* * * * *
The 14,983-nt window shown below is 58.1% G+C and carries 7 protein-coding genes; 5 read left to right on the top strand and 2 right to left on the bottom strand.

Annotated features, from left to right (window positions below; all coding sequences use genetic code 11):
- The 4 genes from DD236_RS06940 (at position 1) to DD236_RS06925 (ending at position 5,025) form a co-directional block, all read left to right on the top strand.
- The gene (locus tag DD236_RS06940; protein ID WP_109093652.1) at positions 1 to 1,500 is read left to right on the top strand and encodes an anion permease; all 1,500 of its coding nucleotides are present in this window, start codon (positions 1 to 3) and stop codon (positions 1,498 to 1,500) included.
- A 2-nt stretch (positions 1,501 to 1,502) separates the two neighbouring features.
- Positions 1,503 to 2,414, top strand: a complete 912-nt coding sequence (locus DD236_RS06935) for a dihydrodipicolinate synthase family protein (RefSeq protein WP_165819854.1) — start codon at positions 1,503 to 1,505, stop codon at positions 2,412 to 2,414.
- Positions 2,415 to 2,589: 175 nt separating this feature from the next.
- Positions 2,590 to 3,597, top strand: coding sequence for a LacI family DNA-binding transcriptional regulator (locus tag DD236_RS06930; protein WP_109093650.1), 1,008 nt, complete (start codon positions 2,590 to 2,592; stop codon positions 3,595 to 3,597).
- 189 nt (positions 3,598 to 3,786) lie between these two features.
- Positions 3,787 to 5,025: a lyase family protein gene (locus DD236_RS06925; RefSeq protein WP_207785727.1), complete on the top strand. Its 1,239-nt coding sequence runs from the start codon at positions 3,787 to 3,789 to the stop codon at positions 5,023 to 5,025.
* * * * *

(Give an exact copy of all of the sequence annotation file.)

The 14,983-nt window shown below is 58.1% G+C and carries 7 protein-coding genes; 5 read left to right on the top strand and 2 right to left on the bottom strand.

Annotated features, from left to right (window positions below; all coding sequences use genetic code 11):
- The 4 genes from DD236_RS06940 (at position 1) to DD236_RS06925 (ending at position 5,025) form a co-directional block, all read left to right on the top strand.
- The gene (locus tag DD236_RS06940; protein ID WP_109093652.1) at positions 1 to 1,500 is read left to right on the top strand and encodes an anion permease; all 1,500 of its coding nucleotides are present in this window, start codon (positions 1 to 3) and stop codon (positions 1,498 to 1,500) included.
- A 2-nt stretch (positions 1,501 to 1,502) separates the two neighbouring features.
- Positions 1,503 to 2,414, top strand: a complete 912-nt coding sequence (locus DD236_RS06935) for a dihydrodipicolinate synthase family protein (RefSeq protein WP_165819854.1) — start codon at positions 1,503 to 1,505, stop codon at positions 2,412 to 2,414.
- Positions 2,415 to 2,589: 175 nt separating this feature from the next.
- Positions 2,590 to 3,597, top strand: coding sequence for a LacI family DNA-binding transcriptional regulator (locus tag DD236_RS06930; protein WP_109093650.1), 1,008 nt, complete (start codon positions 2,590 to 2,592; stop codon positions 3,595 to 3,597).
- 189 nt (positions 3,598 to 3,786) lie between these two features.
- Positions 3,787 to 5,025: a lyase family protein gene (locus DD236_RS06925; RefSeq protein WP_207785727.1), complete on the top strand. Its 1,239-nt coding sequence runs from the start codon at positions 3,787 to 3,789 to the stop codon at positions 5,023 to 5,025.